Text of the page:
According to a news source, Germany’s Federal Cartel Office (BKA) has imposed €60 million (US$81.4 million) in fines against 11 chocolate and confectionary companies, including the German subsidiaries of Kraft Foods and Nestlé SA, for allegedly establishing a cartel in the late 2000s to fix prices. While Nestlé has reportedly indicated that it will challenge the fines, claiming that the allegations are unjustified and that BKA misinterpreted the law, a Kraft spokesperson has apparently confirmed that the company will pay its fine.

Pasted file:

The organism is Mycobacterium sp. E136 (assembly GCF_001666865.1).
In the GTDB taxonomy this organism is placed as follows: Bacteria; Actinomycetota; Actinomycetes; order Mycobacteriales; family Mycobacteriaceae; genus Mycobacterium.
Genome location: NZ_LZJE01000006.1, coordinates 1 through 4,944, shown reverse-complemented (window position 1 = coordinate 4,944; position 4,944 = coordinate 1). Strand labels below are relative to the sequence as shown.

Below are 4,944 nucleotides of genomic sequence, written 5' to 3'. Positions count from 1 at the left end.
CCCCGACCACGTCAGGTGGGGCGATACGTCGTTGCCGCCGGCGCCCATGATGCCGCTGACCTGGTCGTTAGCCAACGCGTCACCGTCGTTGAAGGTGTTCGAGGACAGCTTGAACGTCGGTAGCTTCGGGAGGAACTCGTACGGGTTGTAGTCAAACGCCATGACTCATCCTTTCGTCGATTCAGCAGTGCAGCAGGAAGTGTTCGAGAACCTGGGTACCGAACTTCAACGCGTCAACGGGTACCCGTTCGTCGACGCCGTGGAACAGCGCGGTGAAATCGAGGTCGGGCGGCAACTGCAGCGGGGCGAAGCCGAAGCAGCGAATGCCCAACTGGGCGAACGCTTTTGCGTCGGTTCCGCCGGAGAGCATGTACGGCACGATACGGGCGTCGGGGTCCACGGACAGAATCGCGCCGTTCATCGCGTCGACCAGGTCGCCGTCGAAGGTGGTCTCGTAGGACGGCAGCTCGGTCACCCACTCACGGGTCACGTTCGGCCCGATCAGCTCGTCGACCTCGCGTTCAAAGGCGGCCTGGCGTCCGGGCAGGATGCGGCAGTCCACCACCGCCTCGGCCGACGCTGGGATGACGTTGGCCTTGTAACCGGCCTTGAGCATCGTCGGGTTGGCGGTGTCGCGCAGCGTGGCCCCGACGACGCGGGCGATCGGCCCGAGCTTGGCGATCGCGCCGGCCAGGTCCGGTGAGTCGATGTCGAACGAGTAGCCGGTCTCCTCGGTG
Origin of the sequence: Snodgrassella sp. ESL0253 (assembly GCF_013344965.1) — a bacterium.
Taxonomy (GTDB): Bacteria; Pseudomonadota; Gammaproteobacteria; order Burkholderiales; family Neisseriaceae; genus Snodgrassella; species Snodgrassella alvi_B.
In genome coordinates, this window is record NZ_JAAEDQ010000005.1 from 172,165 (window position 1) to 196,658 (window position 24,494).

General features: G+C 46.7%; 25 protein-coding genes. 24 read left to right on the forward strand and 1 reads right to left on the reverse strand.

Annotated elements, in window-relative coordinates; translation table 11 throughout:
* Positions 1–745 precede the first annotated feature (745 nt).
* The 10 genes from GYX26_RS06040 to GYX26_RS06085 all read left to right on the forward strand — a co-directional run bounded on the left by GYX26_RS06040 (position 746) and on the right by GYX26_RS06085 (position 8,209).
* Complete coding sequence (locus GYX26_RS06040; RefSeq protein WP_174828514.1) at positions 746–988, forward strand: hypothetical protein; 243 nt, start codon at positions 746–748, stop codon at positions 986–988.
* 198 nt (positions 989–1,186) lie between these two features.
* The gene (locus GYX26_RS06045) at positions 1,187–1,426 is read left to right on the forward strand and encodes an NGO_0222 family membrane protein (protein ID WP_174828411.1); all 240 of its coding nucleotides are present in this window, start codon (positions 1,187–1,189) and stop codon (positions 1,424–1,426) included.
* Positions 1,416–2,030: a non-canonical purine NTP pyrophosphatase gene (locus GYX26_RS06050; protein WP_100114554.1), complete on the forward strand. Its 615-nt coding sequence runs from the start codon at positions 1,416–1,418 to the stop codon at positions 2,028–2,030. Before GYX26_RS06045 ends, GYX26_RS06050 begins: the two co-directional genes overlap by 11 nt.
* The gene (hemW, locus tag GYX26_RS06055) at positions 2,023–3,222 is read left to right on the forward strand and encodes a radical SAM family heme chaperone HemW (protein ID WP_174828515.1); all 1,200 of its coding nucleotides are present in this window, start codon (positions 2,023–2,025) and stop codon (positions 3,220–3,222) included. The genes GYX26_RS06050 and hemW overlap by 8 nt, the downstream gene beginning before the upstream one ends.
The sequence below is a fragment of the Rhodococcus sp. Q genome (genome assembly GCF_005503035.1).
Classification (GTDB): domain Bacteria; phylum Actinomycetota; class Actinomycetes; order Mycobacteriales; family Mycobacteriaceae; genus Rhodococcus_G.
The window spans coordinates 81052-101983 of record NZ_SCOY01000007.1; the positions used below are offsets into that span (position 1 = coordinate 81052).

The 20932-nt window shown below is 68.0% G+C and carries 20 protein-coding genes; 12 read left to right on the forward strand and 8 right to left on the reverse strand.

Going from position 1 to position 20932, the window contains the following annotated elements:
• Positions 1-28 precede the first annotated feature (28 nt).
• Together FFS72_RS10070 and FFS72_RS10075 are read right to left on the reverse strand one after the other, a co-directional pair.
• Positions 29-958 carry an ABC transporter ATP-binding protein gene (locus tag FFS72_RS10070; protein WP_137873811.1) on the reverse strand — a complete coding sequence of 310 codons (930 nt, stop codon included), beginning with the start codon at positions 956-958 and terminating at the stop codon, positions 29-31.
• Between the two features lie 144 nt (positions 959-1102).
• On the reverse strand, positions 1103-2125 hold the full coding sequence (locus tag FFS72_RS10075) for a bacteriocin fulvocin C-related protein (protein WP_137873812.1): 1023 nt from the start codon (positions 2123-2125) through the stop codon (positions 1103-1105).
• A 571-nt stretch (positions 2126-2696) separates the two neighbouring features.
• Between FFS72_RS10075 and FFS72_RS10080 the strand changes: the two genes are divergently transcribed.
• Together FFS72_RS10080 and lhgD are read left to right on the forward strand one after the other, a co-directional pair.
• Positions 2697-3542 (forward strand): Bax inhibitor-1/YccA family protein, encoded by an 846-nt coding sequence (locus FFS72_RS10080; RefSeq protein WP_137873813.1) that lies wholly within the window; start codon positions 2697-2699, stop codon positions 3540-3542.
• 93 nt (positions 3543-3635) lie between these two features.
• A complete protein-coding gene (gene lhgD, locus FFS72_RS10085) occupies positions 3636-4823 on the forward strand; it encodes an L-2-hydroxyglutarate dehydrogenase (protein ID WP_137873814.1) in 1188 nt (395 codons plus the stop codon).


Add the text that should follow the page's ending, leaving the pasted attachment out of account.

BKA President Andreas Mundt said, “In 2007 raw materials prices for chocolate production such as milk and cocoa rose sharply. Companies obviously wanted to be sure they could pass these costs on to consumers. Competition with competitors was quickly switched off and consumers were burdened with price increases.” Prices reportedly rose by as much as 25 percent. Company offices were searched after a whistleblower came forward in 2008, and the investigation apparently led to evidence supporting charges that varying combinations of the companies exchanged pricing information in a series of phone calls, traded information under the guise of a German confectionary association and held illegal, anti-competitive meetings. See Reuters and Law360, January 31, 2013.